Sometimes, after a day of fatigue and headaches, one goes to sleep and wakes in the middle of the night rested and peaceful. That’s the way it was when I had the pleasure of reading Captain Lewis’s observations and memories. In my clear frame of mind in a head no longer aching, I was receptive to his words. He brought me back in time. He wrote about the state of England after the war (showing strain and poverty) and of Germany (peace, friendliness, health). It was so interesting to get this man-on-the-street account 84 years after the fact, so different (in the account of Germany) from the bit that I remembered from school. He also took me on board the ship, which sounds like it was a big, warm, snug boat, not of the cookie-cutter variety which he sailed on back home. I remember him spending a day on that second ship and dedicating it, quietly with his wife, to diary-writing.
It’s nice to go back in time, sometimes, especially from the safe warmth of one’s comforter and pillows.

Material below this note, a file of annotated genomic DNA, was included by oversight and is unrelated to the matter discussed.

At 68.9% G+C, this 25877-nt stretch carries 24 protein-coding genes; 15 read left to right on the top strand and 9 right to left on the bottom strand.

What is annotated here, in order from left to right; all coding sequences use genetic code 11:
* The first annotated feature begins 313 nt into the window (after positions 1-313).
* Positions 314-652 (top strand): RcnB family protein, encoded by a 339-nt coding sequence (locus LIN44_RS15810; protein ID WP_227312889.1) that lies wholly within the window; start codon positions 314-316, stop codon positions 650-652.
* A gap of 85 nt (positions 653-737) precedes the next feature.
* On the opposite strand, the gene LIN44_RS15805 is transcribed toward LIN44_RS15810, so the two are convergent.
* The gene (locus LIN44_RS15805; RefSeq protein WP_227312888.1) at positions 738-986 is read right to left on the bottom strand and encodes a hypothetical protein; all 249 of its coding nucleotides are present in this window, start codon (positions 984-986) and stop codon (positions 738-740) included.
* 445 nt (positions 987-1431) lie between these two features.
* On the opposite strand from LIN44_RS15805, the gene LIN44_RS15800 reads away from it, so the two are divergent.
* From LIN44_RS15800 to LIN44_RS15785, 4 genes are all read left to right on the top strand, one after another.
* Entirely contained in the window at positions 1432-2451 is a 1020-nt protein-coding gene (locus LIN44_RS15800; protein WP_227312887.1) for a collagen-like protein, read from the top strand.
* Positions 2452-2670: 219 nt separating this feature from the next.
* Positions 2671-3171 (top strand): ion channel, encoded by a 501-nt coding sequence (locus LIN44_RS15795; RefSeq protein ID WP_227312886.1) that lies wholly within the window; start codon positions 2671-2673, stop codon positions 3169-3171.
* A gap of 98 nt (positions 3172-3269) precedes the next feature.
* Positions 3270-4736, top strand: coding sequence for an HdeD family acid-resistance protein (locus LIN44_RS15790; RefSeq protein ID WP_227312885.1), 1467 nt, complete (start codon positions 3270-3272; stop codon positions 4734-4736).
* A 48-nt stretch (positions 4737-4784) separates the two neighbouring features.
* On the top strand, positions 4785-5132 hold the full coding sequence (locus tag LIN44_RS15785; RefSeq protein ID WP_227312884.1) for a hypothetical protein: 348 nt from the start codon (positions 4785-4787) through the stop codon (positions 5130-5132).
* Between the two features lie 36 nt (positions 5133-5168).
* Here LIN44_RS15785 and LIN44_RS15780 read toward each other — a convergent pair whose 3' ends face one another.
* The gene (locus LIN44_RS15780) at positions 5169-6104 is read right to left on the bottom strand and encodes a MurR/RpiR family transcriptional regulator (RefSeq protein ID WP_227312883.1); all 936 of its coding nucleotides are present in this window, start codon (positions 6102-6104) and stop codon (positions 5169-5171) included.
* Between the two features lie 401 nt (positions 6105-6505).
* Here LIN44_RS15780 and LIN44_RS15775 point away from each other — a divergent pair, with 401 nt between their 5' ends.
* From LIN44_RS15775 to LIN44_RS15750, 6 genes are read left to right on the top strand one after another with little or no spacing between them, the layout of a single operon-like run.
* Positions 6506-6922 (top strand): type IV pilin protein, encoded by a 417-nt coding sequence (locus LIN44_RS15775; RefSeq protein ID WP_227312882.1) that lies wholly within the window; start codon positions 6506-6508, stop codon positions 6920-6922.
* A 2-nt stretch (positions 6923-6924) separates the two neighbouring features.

And, it seems a shame to keep the Captain’s ‘log’ all to myself. His voice should be heard, shouldn’t it? Though I was the lucky one to ‘purchase’ this diary, it shouldn’t be – and, really, it isn’t – only mine. So, at some point, when I can scan with care, I would like to put up the used sections of the diary, the part with writing and annotations and pastings of newspaper clips and typed itineraries. I don’t know if anyone will read, but it will be there, free and liberated from the closed covers of this lovely leather book.
Meanwhile, I have a few scans to illustrate…